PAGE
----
Fifth Disease is another viral illness. Caused by the parvo virus, it is another illness that presents with cold-like symptoms of fever and runny nose. Within a few days, though, the patient will develop a rash on the face that looks like a slapped cheek. Although it is very contagious, medication is usually not indicated, as it is self-limiting with proper supportive care.

In younger students, under five- years- old, Hand, Foot and Mouth Disease is quite common. It presents with fever, a rash of the hands and feet, along with blisters in the mouth. It is caused by the Coxsackievirus and is very contagious, but also very self-limiting when treated properly.

Finally, we do see some respiratory illnesses and skin diseases that are typical in children. Ringworm is a fungal skin infection, sometimes specifically noted on the scalp. Impetigo is a bacterial infection which affects the superficial layers of the skin. Not as common, but still an issue in the close environs of a school setting are scabies and lice. Children are usually vaccinated against Whooping Cough, but it did pop up in our area last year. Symptoms begin with a cough or runny nose for a week or two, and develop into persistent coughing spells that can even lead to throwing up and respiratory distress for very young patients.

Preaching Prevention

The best defense against all of these illnesses is vigilance and prevention. I always drive home the basics of personal prevention when I talk to children and their parents.

  • Frequent hand washing or using hand sanitizer is important.
  • If you have a cough or sneeze, doing so into a Kleenex or the crook of your elbow is the best way to contain it.
  • Children should be told to avoid sharing school supplies or snacks with sick classmates.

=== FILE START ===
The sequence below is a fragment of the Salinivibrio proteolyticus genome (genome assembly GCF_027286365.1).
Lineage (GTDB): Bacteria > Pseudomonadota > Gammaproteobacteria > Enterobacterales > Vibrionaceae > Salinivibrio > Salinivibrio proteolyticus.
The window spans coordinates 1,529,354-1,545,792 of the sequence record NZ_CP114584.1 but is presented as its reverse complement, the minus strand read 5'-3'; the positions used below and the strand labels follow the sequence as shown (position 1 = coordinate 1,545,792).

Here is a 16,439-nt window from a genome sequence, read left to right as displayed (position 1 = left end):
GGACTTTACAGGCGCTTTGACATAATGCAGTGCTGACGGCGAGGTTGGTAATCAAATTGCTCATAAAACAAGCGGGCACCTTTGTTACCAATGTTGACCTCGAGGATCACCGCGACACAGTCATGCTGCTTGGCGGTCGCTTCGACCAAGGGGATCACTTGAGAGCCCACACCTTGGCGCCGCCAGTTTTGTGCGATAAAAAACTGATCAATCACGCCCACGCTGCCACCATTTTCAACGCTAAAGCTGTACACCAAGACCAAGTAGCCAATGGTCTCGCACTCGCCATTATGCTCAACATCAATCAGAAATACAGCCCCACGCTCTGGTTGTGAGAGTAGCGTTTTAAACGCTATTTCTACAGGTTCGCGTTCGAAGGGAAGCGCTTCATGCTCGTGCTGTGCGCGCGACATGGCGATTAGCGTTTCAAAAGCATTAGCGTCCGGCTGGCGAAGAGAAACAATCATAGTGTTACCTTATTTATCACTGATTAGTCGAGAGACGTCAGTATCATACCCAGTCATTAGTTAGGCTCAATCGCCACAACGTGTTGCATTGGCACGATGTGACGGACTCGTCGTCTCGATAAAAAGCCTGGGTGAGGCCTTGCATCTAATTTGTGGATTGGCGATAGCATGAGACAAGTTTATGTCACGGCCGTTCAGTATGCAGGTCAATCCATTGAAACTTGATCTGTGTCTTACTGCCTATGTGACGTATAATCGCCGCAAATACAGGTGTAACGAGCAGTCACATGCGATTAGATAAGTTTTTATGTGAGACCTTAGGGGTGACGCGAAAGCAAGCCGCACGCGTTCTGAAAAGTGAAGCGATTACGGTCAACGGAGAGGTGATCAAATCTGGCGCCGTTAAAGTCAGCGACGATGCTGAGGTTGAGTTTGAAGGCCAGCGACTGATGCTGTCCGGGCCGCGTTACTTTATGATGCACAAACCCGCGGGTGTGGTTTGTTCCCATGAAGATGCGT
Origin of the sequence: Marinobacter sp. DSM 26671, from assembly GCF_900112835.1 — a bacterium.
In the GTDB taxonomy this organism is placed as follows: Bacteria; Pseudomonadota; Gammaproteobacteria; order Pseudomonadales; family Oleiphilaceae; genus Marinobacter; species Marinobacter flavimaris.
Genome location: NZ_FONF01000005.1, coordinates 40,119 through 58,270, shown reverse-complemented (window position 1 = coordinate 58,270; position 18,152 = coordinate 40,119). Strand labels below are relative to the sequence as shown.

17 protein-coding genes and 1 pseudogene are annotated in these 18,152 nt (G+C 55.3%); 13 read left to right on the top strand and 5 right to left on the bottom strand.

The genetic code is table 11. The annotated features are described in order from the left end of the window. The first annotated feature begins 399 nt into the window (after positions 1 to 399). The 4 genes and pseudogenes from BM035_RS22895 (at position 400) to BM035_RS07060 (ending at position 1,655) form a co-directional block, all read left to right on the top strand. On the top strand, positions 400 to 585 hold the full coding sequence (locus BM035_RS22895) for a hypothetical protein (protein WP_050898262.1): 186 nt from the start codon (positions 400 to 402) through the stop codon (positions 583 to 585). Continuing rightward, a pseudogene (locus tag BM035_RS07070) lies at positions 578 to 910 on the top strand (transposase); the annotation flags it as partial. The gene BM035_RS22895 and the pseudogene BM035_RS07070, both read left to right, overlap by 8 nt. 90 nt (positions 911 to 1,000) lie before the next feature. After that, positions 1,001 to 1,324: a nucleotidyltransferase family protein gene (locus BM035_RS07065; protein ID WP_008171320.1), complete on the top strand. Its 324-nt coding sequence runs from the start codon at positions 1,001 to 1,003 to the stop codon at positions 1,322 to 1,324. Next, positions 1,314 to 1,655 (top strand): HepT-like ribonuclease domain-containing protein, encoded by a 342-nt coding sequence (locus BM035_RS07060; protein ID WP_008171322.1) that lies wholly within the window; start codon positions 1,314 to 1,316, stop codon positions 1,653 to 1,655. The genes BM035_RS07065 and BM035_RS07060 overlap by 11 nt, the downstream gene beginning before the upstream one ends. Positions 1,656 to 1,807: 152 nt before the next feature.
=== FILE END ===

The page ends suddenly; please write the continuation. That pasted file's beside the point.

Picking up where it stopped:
• And, even though it can create difficult issues of planning and childcare, keeping your sick student home from school is the most responsible defense against the transmission of germs.

My colleagues and I at Garnet Health Doctors are here for your back-to-school needs. Not only can we help identify and manage those common September sniffles and other symptoms your student may develop, but we can help you when they bring them home, too.

It is also important to note that every time one of us fills out the required school physical form, we always make sure to include our name and office contact information so that the lines of communication are open between our office and the office of your child’s school nurse. Of course, parents and school nurses are always encouraged to call us at 845-333-7575 if there are any questions or concerns, from symptoms to medications.

About Dr. Ericka Valenzuela
Dr. Valenzuela, a Board-certified Family Medicine physician, treats the whole family, including newborns, toddlers, school aged children/teenagers and adults. Dr. Valenzuela received her medical degree from Kansas City University of Medicine and Biosciences in Kansas City, MO and finished her Residency in North Carolina at one of the University of North Carolina residency programs in Family practice in 2007. She has been practicing medicine for 11 years and likes educating her patients on preventing disease.